There are common traps in each of these three areas—what I call “money traps”—and conscious wealth creators know how to avoid getting stuck in these money traps.

What exactly are those traps, and how do we avoid them or escape from them?

In the realm of our habits and actions, the trap is falling into survival mode.

Survival mode is like financial quicksand. It’s when everything about your money life—your financial transactions, your systems, your habits—everything is out of order, messy and overwhelming.

You know you’re in survival mode when everything having to do with money drains your energy. You feel like you’re really busy, but not productive.

For some people, that could mean they’ve started their network marketing business but they’re still commingling all their networking activities with their household stuff, treating the business like a hobby.

Or, when you’re spending your time and energy doing things you’d be better served having somebody else do. That doesn’t necessarily mean an entrepreneur shouldn’t be filling out the orders, updating their CRM or doing their QuickBooks. For some, it works for you to have your hands on that.

But you should be doing only those things that you should be doing. If you feel drained and things are a mess, the real issue is that your energy’s not being best utilized.

When you are flailing around in the financial quicksand, the key question to ask is not, “What’s wrong?” but, “How am I growing in my money life?”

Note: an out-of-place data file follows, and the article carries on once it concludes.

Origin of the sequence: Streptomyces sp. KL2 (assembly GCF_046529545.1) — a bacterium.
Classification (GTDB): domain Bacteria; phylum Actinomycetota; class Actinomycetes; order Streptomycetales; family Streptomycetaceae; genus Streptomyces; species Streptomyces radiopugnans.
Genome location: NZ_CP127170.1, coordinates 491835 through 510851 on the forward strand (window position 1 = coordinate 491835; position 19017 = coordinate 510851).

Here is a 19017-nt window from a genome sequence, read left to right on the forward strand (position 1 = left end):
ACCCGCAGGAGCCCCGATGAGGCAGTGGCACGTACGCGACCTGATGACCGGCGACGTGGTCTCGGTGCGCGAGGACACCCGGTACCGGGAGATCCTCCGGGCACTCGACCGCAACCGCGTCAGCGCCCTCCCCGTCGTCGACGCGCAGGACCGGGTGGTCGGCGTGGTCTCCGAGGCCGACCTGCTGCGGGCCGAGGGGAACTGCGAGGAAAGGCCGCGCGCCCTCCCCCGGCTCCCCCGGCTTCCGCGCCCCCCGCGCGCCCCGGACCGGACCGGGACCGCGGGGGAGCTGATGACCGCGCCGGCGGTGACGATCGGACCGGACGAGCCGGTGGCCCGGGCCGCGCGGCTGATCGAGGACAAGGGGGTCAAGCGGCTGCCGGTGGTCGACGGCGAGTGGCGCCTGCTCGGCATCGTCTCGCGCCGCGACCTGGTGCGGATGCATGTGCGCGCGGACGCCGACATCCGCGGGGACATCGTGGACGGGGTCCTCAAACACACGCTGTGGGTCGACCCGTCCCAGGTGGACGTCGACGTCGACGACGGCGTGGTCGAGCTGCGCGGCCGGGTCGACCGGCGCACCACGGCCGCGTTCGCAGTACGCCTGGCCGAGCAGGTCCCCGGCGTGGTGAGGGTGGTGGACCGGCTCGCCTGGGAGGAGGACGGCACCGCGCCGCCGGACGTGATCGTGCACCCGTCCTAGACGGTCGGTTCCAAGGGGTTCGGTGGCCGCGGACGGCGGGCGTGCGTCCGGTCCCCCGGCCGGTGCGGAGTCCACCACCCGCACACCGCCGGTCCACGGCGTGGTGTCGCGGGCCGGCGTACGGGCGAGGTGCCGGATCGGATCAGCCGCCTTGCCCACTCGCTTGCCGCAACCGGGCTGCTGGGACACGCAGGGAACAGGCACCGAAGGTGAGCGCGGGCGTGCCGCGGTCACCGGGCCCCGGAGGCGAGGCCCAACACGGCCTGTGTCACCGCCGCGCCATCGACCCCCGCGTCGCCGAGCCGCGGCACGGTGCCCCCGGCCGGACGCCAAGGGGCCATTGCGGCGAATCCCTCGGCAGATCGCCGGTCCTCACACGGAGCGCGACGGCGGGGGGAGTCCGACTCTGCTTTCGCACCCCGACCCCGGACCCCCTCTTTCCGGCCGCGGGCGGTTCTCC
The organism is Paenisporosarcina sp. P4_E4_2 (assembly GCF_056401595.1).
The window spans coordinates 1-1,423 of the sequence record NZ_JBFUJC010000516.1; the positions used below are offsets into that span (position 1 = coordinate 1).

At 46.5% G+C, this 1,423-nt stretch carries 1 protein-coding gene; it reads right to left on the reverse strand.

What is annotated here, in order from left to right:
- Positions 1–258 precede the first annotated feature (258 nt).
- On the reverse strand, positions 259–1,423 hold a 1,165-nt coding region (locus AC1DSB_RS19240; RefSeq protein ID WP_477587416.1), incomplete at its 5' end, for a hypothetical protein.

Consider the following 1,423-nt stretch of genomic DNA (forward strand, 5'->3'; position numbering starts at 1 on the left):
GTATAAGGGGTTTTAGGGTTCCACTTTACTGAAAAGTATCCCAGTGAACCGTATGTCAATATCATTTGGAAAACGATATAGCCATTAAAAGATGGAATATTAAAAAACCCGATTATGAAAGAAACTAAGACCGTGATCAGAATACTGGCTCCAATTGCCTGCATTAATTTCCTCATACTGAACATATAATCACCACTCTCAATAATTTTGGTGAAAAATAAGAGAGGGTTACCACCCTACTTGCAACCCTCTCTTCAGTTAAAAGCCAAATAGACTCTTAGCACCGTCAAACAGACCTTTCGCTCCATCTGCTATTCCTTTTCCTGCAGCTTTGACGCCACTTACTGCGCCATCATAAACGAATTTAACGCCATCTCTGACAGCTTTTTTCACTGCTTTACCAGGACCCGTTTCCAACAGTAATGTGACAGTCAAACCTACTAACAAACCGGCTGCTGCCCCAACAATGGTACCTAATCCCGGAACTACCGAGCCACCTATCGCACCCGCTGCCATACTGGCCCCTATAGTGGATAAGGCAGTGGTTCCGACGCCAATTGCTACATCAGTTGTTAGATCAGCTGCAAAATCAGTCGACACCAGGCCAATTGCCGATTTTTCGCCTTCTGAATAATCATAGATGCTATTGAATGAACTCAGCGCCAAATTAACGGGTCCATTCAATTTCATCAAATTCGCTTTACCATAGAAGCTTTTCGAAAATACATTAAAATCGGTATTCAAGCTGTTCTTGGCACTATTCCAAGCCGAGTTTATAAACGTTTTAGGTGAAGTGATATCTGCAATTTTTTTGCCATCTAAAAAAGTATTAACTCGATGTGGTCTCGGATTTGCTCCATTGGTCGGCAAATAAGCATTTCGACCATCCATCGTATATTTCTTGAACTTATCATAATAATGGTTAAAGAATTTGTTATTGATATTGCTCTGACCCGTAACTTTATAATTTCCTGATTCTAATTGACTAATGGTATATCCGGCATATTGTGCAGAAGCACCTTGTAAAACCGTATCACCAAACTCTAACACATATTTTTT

Why that question, Karen?

Because it activates a spiritual principle I think of as the Law of Circulation. All of life is giving and receiving. The Law of Circulation says that when you give from generosity, clarity and order, you receive in kind. And when you consciously establish the Law of Circulation in your life, you start to establish a cycle of growth that allows you to handle more.

I don’t believe the universe withholds from us, but if you have a full closet, there’s nowhere for new clothes to go. If you’re casually dating six people, it’s hard for the beloved of your life to show up. And if your transactions and systems are messy and cluttered, it’s hard for those ideal new clients to enter your life.

When you speak about giving, I gather you don’t just mean writing a check to your favorite charity.

There’s spiritual giving, or tithing. People who are genuinely successful give thanks for what comes in—and leave some behind with their spiritual source.

Another aspect of giving is giving time and energy to educating yourself about money matters.

Interesting—I don’t know if I would have thought of that as “giving.”

And it absolutely is: you are giving yourself the gift of growth and education.

I’ve heard a lot of spiritually-oriented folks say, “I don’t really care about money,” or “I find all that money stuff kind of boring.”

But holding that point of view is just holding you back.

I know an entrepreneur who was in the quicksand. She would let the occasional coaching-client check slip to the bottom of her purse, and maybe get around to dropping by the bank to make a deposit—eventually—when she was picking up the kids. She saw the money part of her life as a chore, so she avoided it.

Finally she decided she needed to make handling her money activities a priority.

She brought in an assistant to help set up some systems and set up a separate account for her business. She designated one special day of the week for handling money stuff. When that day came, she would put on her favorite music CD’s and listen while doing her bills.